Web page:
FTC orders Opendoor Labs to pay $62 million for deceiving potential home sellers

Image credit: Opendoor.com

The Federal Trade Commission (FTC) took action against Opendoor Labs, an online real estate business operator, for deceiving potential home sellers by making false and unsubstantiated claims regarding its service and the costs associated with traditional home sales.

The online real estate business operator agreed to settle the FTC’s allegations by agreeing to a proposed order that requires the following:

Opendoor will pay the FTC $62 million, which would be used to provide compensation to consumers affected by the company’s deceptive and unfair business practices.

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The company will stop making deceptive, false, and unsubstantiated claims regarding how much money consumers will receive or the costs they will have to pay to use its service.

It will also stop making baseless claims regarding the costs, savings, or financial benefits associated with using its services and any other claims related to traditional home sales. It must have competent and reliable evidence to support any representations.

Allegations against Opendoor

In its administrative complaint, the FTC alleged that Opendoor violated Section 5(a) of the Federal Trade Commission Act by engaging in unfair and deceptive business practices.

Opendoor allegedly falsely told consumers that it makes money from a “service charge” than “buying low and selling high.” The company also allegedly lied to consumers that it would use cutting-edge technology to save them money by providing “market-value” offers and lowering transaction costs if they sold their homes to it.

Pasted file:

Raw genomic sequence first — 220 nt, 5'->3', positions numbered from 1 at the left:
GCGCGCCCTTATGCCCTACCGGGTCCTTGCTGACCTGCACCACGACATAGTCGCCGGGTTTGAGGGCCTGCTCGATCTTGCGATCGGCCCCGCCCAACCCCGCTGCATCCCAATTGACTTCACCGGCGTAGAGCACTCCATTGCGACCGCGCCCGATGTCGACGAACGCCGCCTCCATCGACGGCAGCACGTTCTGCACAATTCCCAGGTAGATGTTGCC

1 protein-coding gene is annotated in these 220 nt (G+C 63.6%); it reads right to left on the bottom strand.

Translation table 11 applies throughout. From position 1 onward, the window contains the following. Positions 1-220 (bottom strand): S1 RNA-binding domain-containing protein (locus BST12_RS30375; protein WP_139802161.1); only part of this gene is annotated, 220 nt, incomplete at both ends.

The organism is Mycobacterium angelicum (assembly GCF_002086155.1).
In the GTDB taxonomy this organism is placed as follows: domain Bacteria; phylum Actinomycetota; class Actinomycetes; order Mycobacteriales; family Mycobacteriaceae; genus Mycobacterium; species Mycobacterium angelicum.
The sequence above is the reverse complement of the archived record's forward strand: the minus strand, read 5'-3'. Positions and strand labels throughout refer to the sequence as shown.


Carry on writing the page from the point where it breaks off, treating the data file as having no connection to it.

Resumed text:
In other words, Opendoor falsely claims that consumers would make more money selling their homes to it than from a traditional sale.

According to the FTC, in reality, Opendoor made offers to consumers’ homes using projected market value prices, which included downward adjustments to the market values. The company company made money by buying low and selling high.

Additionally, the Commission alleged the Opendoor claimed that consumers would save money on repairs by passing wholesale savings from its partnerships with local vendors.

In fact, the FTC’s investigation found that consumers would have paid the same amount in repair costs whether they sold their homes to Opendoor or in traditional sales.

Opendoor’s purchase offers for consumers’ homes have been below market value on average. Its costs have been highen than what consumers would normally pat when using a traditional realtor, according to the Commission.

The FTC noted that “the vast majority of consumers who sold to Opendoor actually lost thousands of dollars compared with selling on the traditional market.”